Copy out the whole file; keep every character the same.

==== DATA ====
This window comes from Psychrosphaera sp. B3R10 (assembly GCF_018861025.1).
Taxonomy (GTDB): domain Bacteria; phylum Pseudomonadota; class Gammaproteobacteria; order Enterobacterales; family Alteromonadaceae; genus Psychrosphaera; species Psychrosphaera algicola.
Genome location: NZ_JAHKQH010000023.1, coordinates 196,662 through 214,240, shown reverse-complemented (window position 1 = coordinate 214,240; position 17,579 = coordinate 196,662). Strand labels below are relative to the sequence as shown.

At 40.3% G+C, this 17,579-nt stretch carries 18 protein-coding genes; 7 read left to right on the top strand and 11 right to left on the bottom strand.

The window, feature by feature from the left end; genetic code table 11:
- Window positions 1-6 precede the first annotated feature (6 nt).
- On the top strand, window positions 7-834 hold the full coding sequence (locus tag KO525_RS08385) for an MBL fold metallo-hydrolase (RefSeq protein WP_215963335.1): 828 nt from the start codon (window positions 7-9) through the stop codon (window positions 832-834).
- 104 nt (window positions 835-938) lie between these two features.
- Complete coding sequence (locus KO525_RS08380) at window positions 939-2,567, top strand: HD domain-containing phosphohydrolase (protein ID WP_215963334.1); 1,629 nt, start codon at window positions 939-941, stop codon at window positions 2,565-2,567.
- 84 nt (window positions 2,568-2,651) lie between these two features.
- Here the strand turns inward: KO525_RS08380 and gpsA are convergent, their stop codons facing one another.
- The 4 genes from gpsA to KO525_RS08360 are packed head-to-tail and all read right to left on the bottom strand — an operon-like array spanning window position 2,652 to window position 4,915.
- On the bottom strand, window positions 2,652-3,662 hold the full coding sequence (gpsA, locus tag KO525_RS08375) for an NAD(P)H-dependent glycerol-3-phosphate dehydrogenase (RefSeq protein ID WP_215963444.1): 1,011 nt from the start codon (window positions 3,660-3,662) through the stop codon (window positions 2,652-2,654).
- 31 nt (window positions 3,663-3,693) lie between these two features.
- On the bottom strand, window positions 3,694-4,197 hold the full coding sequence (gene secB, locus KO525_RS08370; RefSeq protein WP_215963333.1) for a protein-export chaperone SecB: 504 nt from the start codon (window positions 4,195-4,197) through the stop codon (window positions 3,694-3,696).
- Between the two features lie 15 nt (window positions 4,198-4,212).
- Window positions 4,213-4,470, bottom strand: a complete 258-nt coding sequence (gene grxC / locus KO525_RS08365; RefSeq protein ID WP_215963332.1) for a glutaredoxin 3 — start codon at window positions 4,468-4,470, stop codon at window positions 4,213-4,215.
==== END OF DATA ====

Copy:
This window comes from Psychrosphaera sp. B3R10 (assembly GCF_018861025.1).
Taxonomy (GTDB): domain Bacteria; phylum Pseudomonadota; class Gammaproteobacteria; order Enterobacterales; family Alteromonadaceae; genus Psychrosphaera; species Psychrosphaera algicola.
Genome location: NZ_JAHKQH010000023.1, coordinates 196,662 through 214,240, shown reverse-complemented (window position 1 = coordinate 214,240; position 17,579 = coordinate 196,662). Strand labels below are relative to the sequence as shown.

At 40.3% G+C, this 17,579-nt stretch carries 18 protein-coding genes; 7 read left to right on the top strand and 11 right to left on the bottom strand.

The window, feature by feature from the left end; genetic code table 11:
- Window positions 1-6 precede the first annotated feature (6 nt).
- On the top strand, window positions 7-834 hold the full coding sequence (locus tag KO525_RS08385) for an MBL fold metallo-hydrolase (RefSeq protein WP_215963335.1): 828 nt from the start codon (window positions 7-9) through the stop codon (window positions 832-834).
- 104 nt (window positions 835-938) lie between these two features.
- Complete coding sequence (locus KO525_RS08380) at window positions 939-2,567, top strand: HD domain-containing phosphohydrolase (protein ID WP_215963334.1); 1,629 nt, start codon at window positions 939-941, stop codon at window positions 2,565-2,567.
- 84 nt (window positions 2,568-2,651) lie between these two features.
- Here the strand turns inward: KO525_RS08380 and gpsA are convergent, their stop codons facing one another.
- The 4 genes from gpsA to KO525_RS08360 are packed head-to-tail and all read right to left on the bottom strand — an operon-like array spanning window position 2,652 to window position 4,915.
- On the bottom strand, window positions 2,652-3,662 hold the full coding sequence (gpsA, locus tag KO525_RS08375) for an NAD(P)H-dependent glycerol-3-phosphate dehydrogenase (RefSeq protein ID WP_215963444.1): 1,011 nt from the start codon (window positions 3,660-3,662) through the stop codon (window positions 2,652-2,654).
- 31 nt (window positions 3,663-3,693) lie between these two features.
- On the bottom strand, window positions 3,694-4,197 hold the full coding sequence (gene secB, locus KO525_RS08370; RefSeq protein WP_215963333.1) for a protein-export chaperone SecB: 504 nt from the start codon (window positions 4,195-4,197) through the stop codon (window positions 3,694-3,696).
- Between the two features lie 15 nt (window positions 4,198-4,212).
- Window positions 4,213-4,470, bottom strand: a complete 258-nt coding sequence (gene grxC / locus KO525_RS08365; RefSeq protein ID WP_215963332.1) for a glutaredoxin 3 — start codon at window positions 4,468-4,470, stop codon at window positions 4,213-4,215.